One of the questions Nan Cuba gets a lot when she speaks to book groups is: How did your novel get included in O, The Oprah Magazine’s “15 Riveting Reads” for the month of May? Such an endorsement is no small accomplishment for any writer, let alone a first-time novelist such as Cuba. Yet the San Antonio author pulled no strings to lasso that coveted accolade. Her novel, Body and Bread, spoke for itself. O’s book editor received a copy from the publisher (Engine Books), read it, liked it, and that was it. What’s more, the O list was later picked up by the Huffington Post.
Since the release of her book a few months ago, Cuba has been crisscrossing Texas and traveling farther afield to meet with lovers of fine literature at bookstores, conferences, libraries and other venues. After some 20 years of on-and-off solitary work on the ideas that eventually became Body and Bread, she is delighted to share her experience and insights with readers. It’s like talking about your child, she confides. Just a couple of days after our interview, she was scheduled to fly to California for a publicity tour, with New York and Boston and more Texas cities scheduled for fall. Body and Bread is a sumptuously written, multilayered examination of what happens to a family when a loved one commits suicide. The story is told from the perspective of Sarah, the suicide victim’s younger sister and favorite sibling, whose life is forever changed by her brother Sam’s suicide. An anthropologist studying Aztec culture, Sarah struggles to understand the roots of Sam’s distress while finding refuge in Mesoamerican mythology, which ultimately also helps her heal.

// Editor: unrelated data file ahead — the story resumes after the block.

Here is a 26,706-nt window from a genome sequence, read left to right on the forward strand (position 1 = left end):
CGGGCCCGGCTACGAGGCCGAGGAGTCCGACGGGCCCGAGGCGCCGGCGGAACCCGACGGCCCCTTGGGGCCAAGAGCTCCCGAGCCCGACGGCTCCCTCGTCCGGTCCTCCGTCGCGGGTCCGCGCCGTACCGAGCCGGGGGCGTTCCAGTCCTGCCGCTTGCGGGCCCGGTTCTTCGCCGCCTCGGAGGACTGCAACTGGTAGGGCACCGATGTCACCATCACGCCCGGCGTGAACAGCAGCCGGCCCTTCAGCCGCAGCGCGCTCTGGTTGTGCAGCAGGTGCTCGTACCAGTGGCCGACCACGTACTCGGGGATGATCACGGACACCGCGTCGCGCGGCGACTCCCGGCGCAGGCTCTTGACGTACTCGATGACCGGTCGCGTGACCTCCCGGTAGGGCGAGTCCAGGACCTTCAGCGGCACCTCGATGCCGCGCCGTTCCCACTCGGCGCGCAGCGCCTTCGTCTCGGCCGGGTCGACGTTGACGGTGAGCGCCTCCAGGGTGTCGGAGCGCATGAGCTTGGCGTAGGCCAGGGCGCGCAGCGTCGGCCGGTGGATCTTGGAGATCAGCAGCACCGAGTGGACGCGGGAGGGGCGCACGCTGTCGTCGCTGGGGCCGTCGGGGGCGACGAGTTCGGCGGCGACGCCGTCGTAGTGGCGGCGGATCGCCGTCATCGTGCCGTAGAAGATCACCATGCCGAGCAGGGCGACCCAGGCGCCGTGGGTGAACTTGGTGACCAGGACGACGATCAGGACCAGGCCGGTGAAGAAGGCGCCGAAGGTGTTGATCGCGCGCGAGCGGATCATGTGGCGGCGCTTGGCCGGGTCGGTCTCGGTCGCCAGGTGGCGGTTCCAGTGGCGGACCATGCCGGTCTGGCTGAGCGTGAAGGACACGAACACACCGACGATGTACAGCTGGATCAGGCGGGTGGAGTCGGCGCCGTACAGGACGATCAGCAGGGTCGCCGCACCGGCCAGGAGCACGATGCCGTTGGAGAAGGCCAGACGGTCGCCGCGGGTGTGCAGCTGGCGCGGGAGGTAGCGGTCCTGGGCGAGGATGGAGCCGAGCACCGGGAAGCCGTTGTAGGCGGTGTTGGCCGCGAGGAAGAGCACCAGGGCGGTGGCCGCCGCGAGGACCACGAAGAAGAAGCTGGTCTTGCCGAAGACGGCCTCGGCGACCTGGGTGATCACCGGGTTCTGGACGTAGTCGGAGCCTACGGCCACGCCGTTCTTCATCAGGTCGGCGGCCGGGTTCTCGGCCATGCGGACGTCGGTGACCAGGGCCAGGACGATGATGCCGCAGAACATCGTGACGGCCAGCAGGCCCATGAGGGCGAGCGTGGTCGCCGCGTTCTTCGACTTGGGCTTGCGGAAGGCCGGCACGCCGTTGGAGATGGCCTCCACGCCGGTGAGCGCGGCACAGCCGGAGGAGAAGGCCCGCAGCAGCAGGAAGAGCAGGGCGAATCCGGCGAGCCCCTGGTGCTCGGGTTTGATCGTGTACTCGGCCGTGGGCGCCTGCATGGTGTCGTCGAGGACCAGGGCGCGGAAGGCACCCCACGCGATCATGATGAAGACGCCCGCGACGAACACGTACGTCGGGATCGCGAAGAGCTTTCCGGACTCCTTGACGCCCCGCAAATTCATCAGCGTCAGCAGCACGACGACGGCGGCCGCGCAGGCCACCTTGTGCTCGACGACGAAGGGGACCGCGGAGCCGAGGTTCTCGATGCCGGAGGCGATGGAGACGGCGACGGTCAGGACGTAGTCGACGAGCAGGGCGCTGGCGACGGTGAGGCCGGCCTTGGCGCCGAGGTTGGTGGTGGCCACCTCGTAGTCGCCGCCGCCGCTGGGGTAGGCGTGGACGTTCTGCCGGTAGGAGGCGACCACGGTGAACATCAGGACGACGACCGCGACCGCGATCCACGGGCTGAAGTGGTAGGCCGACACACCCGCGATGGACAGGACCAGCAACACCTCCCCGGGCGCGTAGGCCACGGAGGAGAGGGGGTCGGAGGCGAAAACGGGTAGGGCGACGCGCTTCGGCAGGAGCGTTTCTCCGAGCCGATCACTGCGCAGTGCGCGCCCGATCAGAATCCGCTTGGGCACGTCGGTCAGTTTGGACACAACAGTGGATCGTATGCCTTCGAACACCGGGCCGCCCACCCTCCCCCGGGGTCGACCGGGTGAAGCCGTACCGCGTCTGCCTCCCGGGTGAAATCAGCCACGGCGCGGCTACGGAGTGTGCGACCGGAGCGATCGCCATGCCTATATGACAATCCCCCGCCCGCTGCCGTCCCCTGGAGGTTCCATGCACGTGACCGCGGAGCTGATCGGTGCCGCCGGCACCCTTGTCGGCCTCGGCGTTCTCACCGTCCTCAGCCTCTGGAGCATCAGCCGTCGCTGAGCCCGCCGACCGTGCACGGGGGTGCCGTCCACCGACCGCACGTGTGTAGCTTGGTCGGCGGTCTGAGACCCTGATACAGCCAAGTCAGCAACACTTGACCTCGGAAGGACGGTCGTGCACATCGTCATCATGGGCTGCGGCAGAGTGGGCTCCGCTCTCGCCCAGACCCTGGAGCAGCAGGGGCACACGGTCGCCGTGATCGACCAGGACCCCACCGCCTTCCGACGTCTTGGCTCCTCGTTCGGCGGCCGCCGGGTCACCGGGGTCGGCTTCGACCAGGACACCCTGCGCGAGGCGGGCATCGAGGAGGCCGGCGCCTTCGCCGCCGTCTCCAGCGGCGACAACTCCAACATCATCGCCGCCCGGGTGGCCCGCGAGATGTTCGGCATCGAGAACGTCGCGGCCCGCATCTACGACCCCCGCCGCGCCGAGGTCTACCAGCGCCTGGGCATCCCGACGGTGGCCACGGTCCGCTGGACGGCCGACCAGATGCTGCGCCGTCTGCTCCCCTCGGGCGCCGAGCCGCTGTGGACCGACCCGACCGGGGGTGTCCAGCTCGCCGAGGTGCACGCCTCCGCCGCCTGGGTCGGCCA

Cuba readily admits that Sam and Sarah’s story was inspired by her own brother Paul’s suicide at age 26. While working on the manuscript, “I realized that Sarah was trying to figure out why Sam committed suicide,” says the author, “but then I also realized that I was trying to do the same about Paul. But now that the book is finished, I see that it is really about the damage that suicide inflicts on loved ones. I must have been damaged by what Paul did. I still miss him, and I also get angry that he is not here.” Of her three living brothers, only one, the youngest, contacted her after the novel came out. For her part, Cuba did not send them copies of the book. Though Sam and Sarah’s family is a fictional one, Cuba’s brothers’ behavior may very well attest to the damage that she so meticulously examined in her narrative. A well-known personality on the San Antonio literary scene who founded the literary center Gemini Ink, Cuba did not start working in earnest on the novel until 2004, after she left the organization. She devoted a year to developing her manuscript and finding an agent. By this time, she had already published multiple semi-autobiographical short stories dealing with an East Texas family’s vicissitudes, though none of them dealt with suicide. Eventually those stories served as base material for what became Body and Bread but not before she put in additional years of labor, writing and revising and receiving rejections when she submitted excerpts and proposals. Friends started to wonder about her persistence. Even today people ask what kept her going.